1. Writing in from the Pacific Northwest here and the phenomenon Morpheus describes is something that tracks with my empirical observation. I know both growers and folks who make an annual pilgrimage down to northern California for a little seasonal income augmentation. Last year some in the latter group’s prices began to quite honestly fall through the floor, causing no end of consternation for the former group. At the time I attributed this to the market finally being forced to respond to the general economic malaise of our nation since the financial crisis. And this year is no different, with prices depressed 25% to as much as 40% off their historical (in my personal experience, mind you) numbers.

        This to me is fascinating, for I’ve been amazed for years – the 18 I’ve lived up here to be exact – as to how absolutely stable have been the street level retail prices for up market cannabis. Almost 2 decades of $40 eights & $80 quarters. The price drops I mention barely show up at the level of eight purchases but decrease dramatically as up in purchased weight of weed.

        Not dispositive of much as regards Keith’s total market estimation question, being as it is a singular anecdotal data point, but an interesting phenomenon to me nonetheless.

  29. Keith –

    I hope it doesn’t seem like I’m gratuitously piling on here, for that is not at all my intention (though it may indeed come off that way; if so I apologize).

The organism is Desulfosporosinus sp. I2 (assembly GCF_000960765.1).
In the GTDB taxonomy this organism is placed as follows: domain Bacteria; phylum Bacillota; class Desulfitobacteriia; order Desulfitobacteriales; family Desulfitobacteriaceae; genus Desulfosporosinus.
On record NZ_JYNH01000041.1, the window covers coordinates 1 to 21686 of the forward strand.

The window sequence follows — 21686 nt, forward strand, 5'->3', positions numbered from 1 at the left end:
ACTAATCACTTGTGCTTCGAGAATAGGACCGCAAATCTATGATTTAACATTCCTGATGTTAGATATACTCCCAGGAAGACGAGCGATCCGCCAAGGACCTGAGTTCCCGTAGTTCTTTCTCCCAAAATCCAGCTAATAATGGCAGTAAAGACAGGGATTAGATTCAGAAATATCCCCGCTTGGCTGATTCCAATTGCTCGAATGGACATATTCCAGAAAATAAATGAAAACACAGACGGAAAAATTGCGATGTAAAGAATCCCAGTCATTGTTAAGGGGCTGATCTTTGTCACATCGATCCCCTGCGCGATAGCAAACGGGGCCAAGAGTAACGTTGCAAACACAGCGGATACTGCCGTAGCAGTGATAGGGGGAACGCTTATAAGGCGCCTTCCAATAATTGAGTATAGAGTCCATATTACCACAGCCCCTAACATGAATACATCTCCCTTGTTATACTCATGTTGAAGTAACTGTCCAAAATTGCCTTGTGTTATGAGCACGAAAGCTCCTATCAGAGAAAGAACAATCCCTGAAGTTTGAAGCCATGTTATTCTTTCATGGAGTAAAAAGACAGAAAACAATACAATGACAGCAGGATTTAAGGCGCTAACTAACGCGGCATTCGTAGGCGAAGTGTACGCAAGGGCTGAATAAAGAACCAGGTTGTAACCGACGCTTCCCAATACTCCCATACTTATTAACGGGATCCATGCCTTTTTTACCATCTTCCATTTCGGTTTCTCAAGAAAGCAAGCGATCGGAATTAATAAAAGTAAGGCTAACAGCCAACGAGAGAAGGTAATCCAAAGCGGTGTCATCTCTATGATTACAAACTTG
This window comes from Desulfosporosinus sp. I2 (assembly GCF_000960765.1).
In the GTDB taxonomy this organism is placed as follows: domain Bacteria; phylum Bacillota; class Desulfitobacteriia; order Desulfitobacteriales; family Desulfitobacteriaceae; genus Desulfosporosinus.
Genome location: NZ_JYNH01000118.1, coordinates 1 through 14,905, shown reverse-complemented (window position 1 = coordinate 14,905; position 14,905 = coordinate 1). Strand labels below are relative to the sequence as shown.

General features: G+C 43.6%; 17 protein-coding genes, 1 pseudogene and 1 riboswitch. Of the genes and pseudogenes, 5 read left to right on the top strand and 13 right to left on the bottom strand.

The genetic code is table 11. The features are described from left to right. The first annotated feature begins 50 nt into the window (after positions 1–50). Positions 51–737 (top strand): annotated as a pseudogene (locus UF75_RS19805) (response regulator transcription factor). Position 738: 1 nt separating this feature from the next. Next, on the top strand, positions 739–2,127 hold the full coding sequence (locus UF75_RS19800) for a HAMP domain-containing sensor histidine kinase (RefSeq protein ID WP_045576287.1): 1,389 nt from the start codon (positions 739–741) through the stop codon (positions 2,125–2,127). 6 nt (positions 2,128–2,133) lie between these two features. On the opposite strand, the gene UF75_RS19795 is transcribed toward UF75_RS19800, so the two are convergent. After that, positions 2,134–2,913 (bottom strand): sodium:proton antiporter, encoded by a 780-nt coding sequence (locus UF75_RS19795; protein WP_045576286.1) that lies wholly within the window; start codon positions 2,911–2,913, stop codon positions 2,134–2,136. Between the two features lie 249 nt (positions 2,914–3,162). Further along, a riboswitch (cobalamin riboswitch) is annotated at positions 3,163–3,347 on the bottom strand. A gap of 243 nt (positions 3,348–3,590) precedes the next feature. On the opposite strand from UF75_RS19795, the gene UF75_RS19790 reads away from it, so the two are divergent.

I was quite heartened today when I saw that you had decided to revisit this topic. I’m one of the many folk who had a head-scratching “Wha?” moment at the average per oz. prices stated in your original posting – for the same reason as stated by others, namely how wildly at odds the number was with my own personal experiences. But when I read through above, I came away thinking “Man, this is weak sauce.” For I was expecting (hoping, really) to see more citations backing up your claims. And then there’s the rather snide response to Dan Riffle, which I thought beneath you – both in tone and the fact that it a textbook example of “appeal to authority”.

    My problems with your Round 2 posting are thus:

    1. The cited 80/20 split, which a number of others have also pointed out you just throw out there and expect your readers to accept at face value. I’m not claiming it is incorrect but would indeed love to know where it comes from.*

    2. The citation of an article from one of our (Portland, OR) local ‘alternative’ news weeklies. If one goes and reads the piece, the entire thing revolves around the empirical experiences of one individual, which if I’m not mistaken is exactly the same unreliable data sourcing methodology you have argued for the fallacy of several times in rebutting your critics. At the very minimum, it seems like the correct sentence structure should have read “a single report from Oregon…”